The Financial Services Compensation Scheme (FSCS) offers consumers protection of their bank deposits up to £85,000 maximum, or £170,000 for a joint account, in the event of a bank failure. The FSCS scheme only applies to banks, and therefore is not relevant to an EMI such as Modulr. However, as mentioned, Safeguarding means that 100% of customer money at Modulr, regardless of the amount, is segregated from all other funds that we hold and cannot be used for any other purpose.
What would happen in the unlikely event of Modulr’s insolvency?
In addition to the safeguarding and further ‘own fund’ requirements, we are also required to prepare orderly wind down planning. These plans include the early identification of a potential insolvency event and the return of your funds before an insolvency process. We have to provide these plans to the FCA and they are subject to external audit review. This further reduces the unlikely event of your funds having to be returned during our insolvency. In the unlikely event that Modulr becomes insolvent, your funds are separate from the funds of Modulr and therefore the creditors of Modulr (other third parties that are owed money from Modulr) are not able to make a claim or have any effect on your funds.
An independent insolvency professional (referred to as an ‘insolvency practitioner’) will be appointed to return your funds to you. However, where an insolvency practitioner is unable to take their costs of sending the funds to you from elsewhere (for example, the general pot of Modulr funds remaining or from the additional 2% own funds described above) they are entitled to take their costs from your funds. In this unlikely circumstance, while you’ll likely receive most of your funds you may not receive the total value if costs are deducted. The process of returning your funds by an insolvency practitioner is likely to take longer than if you were making a claim via the FSCS.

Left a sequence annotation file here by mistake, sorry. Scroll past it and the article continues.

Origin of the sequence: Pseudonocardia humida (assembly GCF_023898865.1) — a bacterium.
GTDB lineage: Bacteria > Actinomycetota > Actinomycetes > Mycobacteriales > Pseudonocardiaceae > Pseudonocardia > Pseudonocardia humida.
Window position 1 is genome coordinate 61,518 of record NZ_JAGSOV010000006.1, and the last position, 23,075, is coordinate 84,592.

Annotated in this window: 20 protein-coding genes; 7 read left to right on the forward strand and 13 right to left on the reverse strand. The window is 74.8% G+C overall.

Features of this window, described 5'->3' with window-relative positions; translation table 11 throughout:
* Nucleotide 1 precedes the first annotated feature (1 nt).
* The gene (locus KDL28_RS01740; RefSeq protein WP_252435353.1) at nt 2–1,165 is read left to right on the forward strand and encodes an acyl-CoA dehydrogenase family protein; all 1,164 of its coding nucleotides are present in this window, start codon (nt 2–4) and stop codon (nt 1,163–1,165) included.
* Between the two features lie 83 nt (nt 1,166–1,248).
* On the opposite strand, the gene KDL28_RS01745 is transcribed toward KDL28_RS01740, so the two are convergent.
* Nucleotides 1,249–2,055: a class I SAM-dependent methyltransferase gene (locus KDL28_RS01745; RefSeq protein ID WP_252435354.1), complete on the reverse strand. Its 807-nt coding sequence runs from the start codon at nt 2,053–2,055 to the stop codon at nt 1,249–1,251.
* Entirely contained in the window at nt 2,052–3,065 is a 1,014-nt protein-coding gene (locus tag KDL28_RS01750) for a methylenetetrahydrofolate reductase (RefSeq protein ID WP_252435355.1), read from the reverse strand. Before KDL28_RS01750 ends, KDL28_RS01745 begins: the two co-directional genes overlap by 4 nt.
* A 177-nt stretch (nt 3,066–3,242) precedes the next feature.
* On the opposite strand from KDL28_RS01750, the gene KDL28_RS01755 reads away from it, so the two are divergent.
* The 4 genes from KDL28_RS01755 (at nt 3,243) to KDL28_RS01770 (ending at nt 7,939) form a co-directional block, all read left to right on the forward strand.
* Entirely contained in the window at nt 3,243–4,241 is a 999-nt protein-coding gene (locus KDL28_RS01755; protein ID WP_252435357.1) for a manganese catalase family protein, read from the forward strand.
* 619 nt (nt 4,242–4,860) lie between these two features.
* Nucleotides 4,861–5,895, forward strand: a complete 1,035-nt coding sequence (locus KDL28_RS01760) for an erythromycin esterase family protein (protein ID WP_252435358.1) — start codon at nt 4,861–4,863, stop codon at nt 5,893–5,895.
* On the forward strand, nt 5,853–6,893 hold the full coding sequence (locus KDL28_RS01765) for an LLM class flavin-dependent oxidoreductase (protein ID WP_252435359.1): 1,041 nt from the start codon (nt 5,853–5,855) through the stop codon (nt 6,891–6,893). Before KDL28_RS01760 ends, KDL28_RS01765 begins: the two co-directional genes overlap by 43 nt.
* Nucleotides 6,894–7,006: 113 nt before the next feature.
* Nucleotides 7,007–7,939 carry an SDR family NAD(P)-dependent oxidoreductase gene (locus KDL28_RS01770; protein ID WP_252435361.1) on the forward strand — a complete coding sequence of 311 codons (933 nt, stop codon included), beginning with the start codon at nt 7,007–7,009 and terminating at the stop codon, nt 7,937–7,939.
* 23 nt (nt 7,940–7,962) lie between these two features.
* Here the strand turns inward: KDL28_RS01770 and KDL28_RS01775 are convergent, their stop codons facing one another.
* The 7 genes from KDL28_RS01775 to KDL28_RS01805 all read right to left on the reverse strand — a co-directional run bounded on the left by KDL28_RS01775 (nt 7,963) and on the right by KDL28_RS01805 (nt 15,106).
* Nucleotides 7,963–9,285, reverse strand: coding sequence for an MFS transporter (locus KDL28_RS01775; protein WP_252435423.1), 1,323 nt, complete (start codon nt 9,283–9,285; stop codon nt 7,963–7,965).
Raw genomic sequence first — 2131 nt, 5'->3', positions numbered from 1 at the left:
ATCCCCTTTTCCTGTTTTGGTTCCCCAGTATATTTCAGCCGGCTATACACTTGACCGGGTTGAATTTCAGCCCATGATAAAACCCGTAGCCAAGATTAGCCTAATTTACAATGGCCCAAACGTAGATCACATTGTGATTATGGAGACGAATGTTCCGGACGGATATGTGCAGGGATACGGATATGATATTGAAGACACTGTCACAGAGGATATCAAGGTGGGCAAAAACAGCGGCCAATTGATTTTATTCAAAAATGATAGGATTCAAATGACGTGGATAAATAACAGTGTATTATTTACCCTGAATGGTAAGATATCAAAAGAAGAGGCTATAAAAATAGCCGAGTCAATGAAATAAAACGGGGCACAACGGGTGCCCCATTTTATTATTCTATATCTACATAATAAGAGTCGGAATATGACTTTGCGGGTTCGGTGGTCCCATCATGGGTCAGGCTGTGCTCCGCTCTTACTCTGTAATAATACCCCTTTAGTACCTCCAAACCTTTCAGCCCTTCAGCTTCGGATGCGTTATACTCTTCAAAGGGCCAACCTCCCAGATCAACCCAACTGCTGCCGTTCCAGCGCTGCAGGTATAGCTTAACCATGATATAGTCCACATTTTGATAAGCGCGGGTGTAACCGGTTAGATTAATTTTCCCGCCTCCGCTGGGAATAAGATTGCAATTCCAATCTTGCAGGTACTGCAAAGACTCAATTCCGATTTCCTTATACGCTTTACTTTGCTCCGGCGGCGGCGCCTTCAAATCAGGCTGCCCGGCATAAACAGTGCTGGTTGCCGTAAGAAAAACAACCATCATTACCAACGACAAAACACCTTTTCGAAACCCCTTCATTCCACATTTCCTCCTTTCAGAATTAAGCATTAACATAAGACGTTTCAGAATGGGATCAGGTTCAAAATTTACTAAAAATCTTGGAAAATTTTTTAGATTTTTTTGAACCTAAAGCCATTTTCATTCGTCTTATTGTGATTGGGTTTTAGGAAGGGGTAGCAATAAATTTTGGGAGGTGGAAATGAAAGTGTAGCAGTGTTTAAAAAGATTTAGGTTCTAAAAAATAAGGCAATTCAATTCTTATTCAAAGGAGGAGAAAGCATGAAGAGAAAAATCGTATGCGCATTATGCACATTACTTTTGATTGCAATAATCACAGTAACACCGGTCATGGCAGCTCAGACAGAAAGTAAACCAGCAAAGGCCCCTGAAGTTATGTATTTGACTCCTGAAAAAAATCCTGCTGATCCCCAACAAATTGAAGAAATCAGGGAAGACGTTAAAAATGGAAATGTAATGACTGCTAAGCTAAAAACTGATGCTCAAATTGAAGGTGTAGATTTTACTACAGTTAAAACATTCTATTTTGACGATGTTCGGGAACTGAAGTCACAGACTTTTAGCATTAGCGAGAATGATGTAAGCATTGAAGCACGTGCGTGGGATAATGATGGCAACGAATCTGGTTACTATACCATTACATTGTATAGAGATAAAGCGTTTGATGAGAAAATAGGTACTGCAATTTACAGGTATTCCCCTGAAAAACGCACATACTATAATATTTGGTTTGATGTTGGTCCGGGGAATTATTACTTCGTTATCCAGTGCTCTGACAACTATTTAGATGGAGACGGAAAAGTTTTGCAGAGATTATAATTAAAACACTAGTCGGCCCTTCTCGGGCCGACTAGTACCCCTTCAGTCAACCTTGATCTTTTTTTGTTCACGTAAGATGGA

Where is my money stored?
Modulr uses a range of clearing banks for different services but, with our direct access to Faster Payments and Bacs, Modulr is one of a few non-bank Payment Service Providers to hold funds associated with GBP domestic flows directly at the Bank of England. Our safeguarding processes are subject to independent external audit, providing confidence that we adhere to the regulations.
Who regulates Modulr in the UK?
Modulr FS Ltd (FRN: 900573) is licensed as an authorised E-Money Institution (EMI) and regulated by the Financial Conduct Authority (FCA). This enables Modulr to issue electronic money (e-money) to its customers, hold customer funds in safeguarded e-money accounts and provide related payment services to customers. Modulr Finance Limited (FRN: 900699) is registered with the Financial Conduct Authority as an EMD Agent of Modulr FS Limited.
Payment services in the UK are subject to the Payment Services Regulations (PSRs). The PSRs apply to all payment services, meaning in relation to payment services, there is no difference in how Modulr, other payment service providers and banks are regulated.
Who regulates Modulr in the EU?
Modulr Finance B.V. is licensed and regulated by De Nederlandsche Bank (Relatienummer R182870) as an Electronic Money Institution.